Micropropagation

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					                   Micropropagation

• Suggested reading: Vasil, ch. 3, Bhojwani, ch.
  16
• Defn – asexual (vegetative) propagation of
  plants in vitro
• Criteria for commercial micropropagation
  – rapid multiplication vs. conventional
     • introducing new cultivars
     • ornamental foliage plants and some woodies
  – species that are otherwise difficult to propagate (e.g.,
    orchids)
              Micropropagation (contin)

• Criteria for commercial micropropagation
  – propagation of "pathogen-free" plants (e.g., potatoes,
    bananas, strawberries, raspberries, etc.)
  – rare or hard-to-find plants (i.e., allows a lab or nursery
    to offer a unique specialty)
• Key to commercial feasibility is balancing
  positives and negatives of micropropagation
             Micropropagation (contin)

• Positives and negatives of micropropagation
  – positives
     • rapid multiplication rates
     • low space requirement
  – negatives
     • labor costs
     • high overhead (equipment, facilities, supplies)
     • loss by contamination
     • danger of variation
             Micropropagation (contin)

• Stages of micropropagation
  – stage I – initiation or establishment of an aseptic
    culture
     • preferred explant type: shoot tip or ax. bud
     • medium: high salts for herbaceous spp, low salts
       for woodies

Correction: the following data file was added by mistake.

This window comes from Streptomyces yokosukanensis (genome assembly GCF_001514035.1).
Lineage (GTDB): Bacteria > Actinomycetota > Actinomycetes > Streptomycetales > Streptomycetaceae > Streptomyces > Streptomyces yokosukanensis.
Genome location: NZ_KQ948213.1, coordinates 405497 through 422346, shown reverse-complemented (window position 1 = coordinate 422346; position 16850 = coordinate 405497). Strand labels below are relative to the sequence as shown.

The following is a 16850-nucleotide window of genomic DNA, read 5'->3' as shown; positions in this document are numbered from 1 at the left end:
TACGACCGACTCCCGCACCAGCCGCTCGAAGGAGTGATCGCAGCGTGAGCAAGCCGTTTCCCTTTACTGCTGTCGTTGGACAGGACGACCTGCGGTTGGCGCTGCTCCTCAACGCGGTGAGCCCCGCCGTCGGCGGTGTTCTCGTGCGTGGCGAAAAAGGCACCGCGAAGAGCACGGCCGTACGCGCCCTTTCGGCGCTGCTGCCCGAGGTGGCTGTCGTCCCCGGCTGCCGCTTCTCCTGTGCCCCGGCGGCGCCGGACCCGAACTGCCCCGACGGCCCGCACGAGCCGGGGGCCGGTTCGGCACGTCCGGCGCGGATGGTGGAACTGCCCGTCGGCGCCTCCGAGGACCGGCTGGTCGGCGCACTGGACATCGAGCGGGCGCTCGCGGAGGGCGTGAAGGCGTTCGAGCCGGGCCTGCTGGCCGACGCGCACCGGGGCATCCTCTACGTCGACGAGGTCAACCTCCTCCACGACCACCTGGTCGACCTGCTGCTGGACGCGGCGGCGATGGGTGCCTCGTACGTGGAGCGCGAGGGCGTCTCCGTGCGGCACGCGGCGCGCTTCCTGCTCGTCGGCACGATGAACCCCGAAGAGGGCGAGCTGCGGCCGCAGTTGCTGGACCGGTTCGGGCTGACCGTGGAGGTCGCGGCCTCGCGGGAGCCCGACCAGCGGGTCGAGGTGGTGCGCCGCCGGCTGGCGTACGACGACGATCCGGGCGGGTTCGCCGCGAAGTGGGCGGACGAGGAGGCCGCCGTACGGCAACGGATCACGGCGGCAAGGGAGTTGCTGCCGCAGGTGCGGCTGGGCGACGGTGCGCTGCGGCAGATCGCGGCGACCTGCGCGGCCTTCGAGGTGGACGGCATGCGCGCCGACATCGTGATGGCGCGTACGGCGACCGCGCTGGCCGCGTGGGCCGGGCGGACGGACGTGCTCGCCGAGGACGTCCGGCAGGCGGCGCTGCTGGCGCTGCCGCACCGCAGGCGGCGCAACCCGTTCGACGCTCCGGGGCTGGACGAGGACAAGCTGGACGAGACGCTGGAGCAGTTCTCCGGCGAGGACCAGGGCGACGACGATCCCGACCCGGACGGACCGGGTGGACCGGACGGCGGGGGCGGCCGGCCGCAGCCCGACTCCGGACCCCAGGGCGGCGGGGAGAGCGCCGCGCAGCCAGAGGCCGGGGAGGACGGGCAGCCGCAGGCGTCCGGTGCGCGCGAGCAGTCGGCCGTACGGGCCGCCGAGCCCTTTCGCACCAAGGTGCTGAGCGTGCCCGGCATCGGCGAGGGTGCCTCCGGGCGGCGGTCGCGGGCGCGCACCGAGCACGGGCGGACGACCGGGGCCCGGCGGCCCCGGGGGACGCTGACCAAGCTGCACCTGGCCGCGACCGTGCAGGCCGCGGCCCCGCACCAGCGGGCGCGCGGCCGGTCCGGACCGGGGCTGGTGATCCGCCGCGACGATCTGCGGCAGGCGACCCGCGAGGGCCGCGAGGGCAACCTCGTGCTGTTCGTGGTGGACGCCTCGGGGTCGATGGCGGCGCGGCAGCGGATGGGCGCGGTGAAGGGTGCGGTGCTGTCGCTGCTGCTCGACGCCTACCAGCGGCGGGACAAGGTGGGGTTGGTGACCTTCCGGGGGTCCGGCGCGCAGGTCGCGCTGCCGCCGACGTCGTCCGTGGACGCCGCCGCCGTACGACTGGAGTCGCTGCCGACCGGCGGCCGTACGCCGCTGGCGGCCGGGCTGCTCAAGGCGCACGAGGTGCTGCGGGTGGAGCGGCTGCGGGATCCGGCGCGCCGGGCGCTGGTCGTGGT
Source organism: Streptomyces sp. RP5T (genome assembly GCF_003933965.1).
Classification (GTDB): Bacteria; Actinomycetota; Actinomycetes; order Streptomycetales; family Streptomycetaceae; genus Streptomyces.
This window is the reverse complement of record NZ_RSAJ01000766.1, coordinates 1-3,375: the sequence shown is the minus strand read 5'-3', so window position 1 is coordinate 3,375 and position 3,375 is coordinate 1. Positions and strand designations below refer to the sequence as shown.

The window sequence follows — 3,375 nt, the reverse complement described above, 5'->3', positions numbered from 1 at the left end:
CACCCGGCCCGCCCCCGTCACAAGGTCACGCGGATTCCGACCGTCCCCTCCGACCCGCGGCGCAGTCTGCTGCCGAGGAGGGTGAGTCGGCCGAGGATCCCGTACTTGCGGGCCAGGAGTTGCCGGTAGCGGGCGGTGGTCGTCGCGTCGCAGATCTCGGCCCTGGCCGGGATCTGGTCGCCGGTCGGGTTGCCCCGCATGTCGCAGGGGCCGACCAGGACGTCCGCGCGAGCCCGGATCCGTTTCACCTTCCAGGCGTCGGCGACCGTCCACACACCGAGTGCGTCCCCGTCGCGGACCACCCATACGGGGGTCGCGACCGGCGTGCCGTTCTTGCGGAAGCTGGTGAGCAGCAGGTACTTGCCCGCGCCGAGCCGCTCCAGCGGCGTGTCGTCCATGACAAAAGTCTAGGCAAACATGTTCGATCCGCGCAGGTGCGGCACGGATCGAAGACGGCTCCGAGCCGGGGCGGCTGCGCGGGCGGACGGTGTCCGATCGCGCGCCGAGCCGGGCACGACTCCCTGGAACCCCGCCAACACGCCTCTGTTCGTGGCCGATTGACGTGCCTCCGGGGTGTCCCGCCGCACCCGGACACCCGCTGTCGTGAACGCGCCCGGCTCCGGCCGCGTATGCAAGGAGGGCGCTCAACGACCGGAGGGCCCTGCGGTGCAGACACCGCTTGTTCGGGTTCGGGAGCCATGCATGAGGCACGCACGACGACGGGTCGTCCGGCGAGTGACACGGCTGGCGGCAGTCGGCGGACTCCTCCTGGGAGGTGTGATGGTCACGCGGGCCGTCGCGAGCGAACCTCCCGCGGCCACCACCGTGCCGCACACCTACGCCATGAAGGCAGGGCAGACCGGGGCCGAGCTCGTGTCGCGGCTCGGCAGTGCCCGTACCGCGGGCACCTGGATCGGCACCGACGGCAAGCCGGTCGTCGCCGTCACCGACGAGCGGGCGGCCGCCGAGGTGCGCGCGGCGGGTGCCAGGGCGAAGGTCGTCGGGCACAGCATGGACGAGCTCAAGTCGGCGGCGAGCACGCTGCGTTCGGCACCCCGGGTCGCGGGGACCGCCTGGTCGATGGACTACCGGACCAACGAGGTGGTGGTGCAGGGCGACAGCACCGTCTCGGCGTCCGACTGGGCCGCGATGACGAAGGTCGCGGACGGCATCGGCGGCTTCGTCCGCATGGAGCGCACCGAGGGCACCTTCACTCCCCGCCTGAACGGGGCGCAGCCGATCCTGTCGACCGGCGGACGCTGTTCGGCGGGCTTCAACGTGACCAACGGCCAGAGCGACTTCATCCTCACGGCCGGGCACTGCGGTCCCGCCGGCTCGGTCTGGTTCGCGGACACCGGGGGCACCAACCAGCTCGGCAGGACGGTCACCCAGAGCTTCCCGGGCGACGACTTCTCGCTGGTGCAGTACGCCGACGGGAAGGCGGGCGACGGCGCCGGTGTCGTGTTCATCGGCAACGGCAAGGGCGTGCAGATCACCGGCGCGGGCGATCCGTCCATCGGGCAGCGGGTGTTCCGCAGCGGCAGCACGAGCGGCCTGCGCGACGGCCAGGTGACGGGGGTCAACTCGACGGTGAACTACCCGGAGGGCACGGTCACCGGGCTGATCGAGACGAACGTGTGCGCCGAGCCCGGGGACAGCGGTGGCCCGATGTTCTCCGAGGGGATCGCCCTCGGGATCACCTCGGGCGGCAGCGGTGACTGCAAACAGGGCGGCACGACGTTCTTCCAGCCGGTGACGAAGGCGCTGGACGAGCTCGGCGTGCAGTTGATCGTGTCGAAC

• incubation: temp 24-26 C, photoperiod for veg.
       growth at 40-80 μmols/sec/m2 light intensity
              Micropropagation (contin)

• Stages of micropropagation
  – stage I problems
      • contamination
      • browning of the explant
      • dormant buds (woodies only)
  – stage II – multiplication – obtaining max. no. of
    propagules (tissue pieces or clumps used to generate
    future plantlets)
      • the goal: stimulate axillary shoot proliferation from
        meristems located in axils of primordial leaves
              Micropropagation (contin)

• stage II (contin)
   – cytokinin:auxin ratio adjusted to stimulate shoot
     production (usu. high cytokinin:auxin ratio)
   – can usu. use the same medium for stage I and II
   – problems
      • vitrification – a glassy appearance to leaves
      • acclimation to stage II – it takes some time to get
        to a rapid growth stage
      • generation of callus (potential for mutations)
              Micropropagation (contin)

• stage III – rooting (in vitro) or regeneration of
  roots on shoots from stage II cultures
   – cytokinin is usually removed; auxin may or may not
     be added to the medium
   – this stage is usu. skipped with many plants
   – for woodies, a pretreatment may be substituted
• stage IV – acclimatization – survival and
  establishment after transfer to soil (ex vitro)
              Micropropagation (contin)

• stage IV problems to overcome
  – infectious diseases in soil
  – desiccation – ways to overcome it
      • high humidity chamber
      • intermittent mist (alternating high/low humidity
      • mist under poly
        Production of pathogen-free plants